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  • This excerpt is from an advance uncorrected copy proof

    Copyright © 2017 Ann Kidd Taylor

    One

    Tucking away a long strand of hair that floated in front of my scuba mask, I kicked through the blue-green waters of Bimini on the last day of my research term, keeping watch for Sylvia, a five-foot, four-year-old lemon shark I'd named for oceanographer Sylvia Earle. The shards of sunlight that pierced the water earlier had started to wane, leaving the surface brushed with shadows, and I glanced nervously at Nicholas, my dive partner, then checked my watch. We should have seen her by now. Just beyond her juvenile years, Sylvia had begun venturing outside the protective nursery mangroves where she was born, a habit that worried me, but one I also admired.

    Back on the small island off southwest Florida where I lived and worked as a marine scientist, they called me Maeve, the shark whisperer. It implied I could somehow get close to these apex predators, even tame them, which was, of course, a fatal kind of lunacy. The nickname had caught on even here at the Marine Field Lab in Bimini, where I'd spent the last six months tagging lemon sharks with passive integrated transponders, then tracking, collecting DNA on, photographing, and cataloguing them morning, noon, and night. I'd monitored close to a hundred of them, but Sylvia was the one I'd grown fond of.

    She had a funny habit of scooping up small bits of fish left behind after she'd bitten and gulped them down, as if she couldn't stand for anything to go to waste. Her frugality not only amused me, it endeared her to me. I liked the way she rested on the bottom after the other lemons swam off, claiming a little extra lounge time for herself. Lazy girl. I could usually identify her before I found the scar on her second dorsal, shaped like an upside-down checkmark. She had often swum closer to me than was comfortable, though I knew that theoretically lemons were generally nonaggressive, and it was probably my imagination and not my science that gave me the odd feeling she recognized me as well.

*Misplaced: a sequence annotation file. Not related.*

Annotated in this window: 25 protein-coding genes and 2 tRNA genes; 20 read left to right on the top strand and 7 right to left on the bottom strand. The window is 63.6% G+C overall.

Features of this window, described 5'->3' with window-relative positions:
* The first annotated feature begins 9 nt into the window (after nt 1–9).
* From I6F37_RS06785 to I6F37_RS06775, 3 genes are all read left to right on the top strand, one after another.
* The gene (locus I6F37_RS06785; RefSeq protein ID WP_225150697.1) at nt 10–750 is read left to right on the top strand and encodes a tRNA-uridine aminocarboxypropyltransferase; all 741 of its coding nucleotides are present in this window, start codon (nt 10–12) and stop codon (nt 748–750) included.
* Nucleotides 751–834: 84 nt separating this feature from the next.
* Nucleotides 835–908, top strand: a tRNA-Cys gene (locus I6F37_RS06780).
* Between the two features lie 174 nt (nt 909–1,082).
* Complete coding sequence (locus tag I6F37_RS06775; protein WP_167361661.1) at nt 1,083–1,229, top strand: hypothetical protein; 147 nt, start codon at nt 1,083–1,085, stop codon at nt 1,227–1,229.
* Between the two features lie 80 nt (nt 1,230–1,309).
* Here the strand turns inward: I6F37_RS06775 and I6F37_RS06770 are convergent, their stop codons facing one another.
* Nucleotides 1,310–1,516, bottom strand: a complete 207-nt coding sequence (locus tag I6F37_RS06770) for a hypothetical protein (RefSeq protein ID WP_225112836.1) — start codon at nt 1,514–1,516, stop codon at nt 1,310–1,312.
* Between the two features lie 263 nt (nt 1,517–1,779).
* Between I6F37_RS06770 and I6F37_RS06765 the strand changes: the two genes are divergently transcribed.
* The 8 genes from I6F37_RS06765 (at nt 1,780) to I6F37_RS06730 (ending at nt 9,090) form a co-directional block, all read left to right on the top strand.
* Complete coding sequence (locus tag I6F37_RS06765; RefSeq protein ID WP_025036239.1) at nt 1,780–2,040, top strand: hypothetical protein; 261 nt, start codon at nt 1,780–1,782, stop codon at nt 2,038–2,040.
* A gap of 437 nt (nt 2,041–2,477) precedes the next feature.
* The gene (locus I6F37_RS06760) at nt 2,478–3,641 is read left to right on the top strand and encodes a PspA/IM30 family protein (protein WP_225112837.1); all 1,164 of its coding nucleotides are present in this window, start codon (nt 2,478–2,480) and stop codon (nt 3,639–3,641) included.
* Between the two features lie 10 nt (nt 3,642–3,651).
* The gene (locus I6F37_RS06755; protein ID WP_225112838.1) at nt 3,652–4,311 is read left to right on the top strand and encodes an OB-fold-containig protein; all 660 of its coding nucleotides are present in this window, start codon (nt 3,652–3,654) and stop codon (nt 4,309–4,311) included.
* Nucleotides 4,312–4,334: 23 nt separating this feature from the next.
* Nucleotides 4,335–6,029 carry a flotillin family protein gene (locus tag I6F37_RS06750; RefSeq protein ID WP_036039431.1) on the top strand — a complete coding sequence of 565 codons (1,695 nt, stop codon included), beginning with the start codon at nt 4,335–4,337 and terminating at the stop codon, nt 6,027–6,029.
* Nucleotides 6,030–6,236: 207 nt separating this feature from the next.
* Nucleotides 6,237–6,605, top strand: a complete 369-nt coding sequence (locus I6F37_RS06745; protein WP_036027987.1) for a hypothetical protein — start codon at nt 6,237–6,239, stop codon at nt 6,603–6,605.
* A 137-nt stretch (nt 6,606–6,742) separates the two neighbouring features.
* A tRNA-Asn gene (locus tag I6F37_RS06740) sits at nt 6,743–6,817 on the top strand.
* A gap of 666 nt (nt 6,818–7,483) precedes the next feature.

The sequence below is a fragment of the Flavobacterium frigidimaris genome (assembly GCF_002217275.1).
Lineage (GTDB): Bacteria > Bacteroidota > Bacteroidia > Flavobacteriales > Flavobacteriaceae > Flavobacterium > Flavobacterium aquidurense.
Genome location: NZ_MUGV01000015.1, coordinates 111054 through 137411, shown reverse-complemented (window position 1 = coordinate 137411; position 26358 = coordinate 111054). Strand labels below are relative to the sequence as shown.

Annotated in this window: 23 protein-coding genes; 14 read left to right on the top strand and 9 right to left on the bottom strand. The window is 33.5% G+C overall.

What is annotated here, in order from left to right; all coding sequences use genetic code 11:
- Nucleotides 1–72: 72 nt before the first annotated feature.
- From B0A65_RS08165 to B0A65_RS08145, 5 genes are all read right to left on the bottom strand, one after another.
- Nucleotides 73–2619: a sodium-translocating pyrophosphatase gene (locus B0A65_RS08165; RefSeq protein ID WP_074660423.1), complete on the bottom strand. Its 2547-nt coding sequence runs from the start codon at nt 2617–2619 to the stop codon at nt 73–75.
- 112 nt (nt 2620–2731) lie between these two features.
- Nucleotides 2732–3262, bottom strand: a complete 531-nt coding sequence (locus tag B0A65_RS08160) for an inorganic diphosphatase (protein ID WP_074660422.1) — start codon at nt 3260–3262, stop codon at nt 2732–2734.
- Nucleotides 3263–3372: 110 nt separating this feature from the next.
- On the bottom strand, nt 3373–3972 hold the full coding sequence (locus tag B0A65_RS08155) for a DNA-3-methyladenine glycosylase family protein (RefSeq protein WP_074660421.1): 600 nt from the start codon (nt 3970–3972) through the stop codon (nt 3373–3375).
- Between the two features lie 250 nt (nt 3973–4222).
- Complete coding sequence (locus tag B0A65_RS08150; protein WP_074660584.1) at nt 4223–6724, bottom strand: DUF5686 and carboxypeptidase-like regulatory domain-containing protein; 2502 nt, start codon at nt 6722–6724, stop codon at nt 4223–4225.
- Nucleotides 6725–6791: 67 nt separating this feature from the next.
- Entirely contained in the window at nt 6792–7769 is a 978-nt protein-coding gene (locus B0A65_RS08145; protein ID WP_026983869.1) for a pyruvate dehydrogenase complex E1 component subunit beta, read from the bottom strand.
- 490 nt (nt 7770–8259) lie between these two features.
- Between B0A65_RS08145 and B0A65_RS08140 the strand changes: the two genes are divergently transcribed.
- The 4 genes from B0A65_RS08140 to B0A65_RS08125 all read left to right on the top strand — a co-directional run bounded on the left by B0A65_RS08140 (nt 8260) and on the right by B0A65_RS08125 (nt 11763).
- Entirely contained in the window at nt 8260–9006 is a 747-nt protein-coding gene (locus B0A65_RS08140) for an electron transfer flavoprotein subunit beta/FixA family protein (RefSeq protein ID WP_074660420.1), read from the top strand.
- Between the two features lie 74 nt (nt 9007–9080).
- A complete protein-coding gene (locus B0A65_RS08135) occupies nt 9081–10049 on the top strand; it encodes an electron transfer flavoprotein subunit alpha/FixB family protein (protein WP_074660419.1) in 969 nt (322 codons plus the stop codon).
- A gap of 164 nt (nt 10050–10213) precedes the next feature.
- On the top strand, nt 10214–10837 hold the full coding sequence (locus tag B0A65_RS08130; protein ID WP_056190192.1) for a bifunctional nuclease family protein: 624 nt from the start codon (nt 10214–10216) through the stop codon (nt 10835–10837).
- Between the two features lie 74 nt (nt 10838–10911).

"You two are simpatico," Nicholas had once remarked. He was only half joking.

    It was June 12, 2006, my thirtieth birthday. I should have been back in my small room packing or cooking one of those god-awful cake mixes in the communal kitchen to pass around to the other scientists after dinner to at least acknowledge the occasion, but I hadn't wanted to leave Bimini without a farewell dive. Tomorrow morning, Nicholas and I would be on a short, chartered flight to Miami. From there, he would head to Sarasota and his stingrays. Originally from Twickenham, England, he'd come to the United States as a student fifteen years ago and, after a stint in London, ended up in Sarasota at the prestigious Southwest Florida Aquarium. He'd recently become their youngest director of Ray Research at thirty-five. He'd been here at the Field Lab for a ten-month sabbatical-longer than any of us; I could only imagine how eager the aquarium would be to have him back. Me, I would go back to the Gulf Marine Conservancy on Palermo and to my grandmother Perri's hotel, perched beside the Gulf of Mexico.

    The Hotel of the Muses, where I'd grown up and where I still lived, was not your typical hotel on Palermo. While the rest of them were predictably nautical-seascapes over the beds, captain's wheels in the restaurants, aquariums in the lobbies-my grandmother's highbrow resort was overrun with books. Her hotel held readings and book talks in the lobby and had its own lending-library system with a trolley that went room to room along with the housekeeping cart. Every one of the eighty-two rooms was dedicated to an author whose work Perri admired-Charlotte Brontë, Jane Austen, Gwendolyn Brooks, Octavio Paz, Edna St. Vincent Millay, Henry David Thoreau . . . The Tampa Bay Times had called it "the real buried treasure on the Gulf coast, a library hotel on Ecstasy." By summer's end I would leave all that "ecstas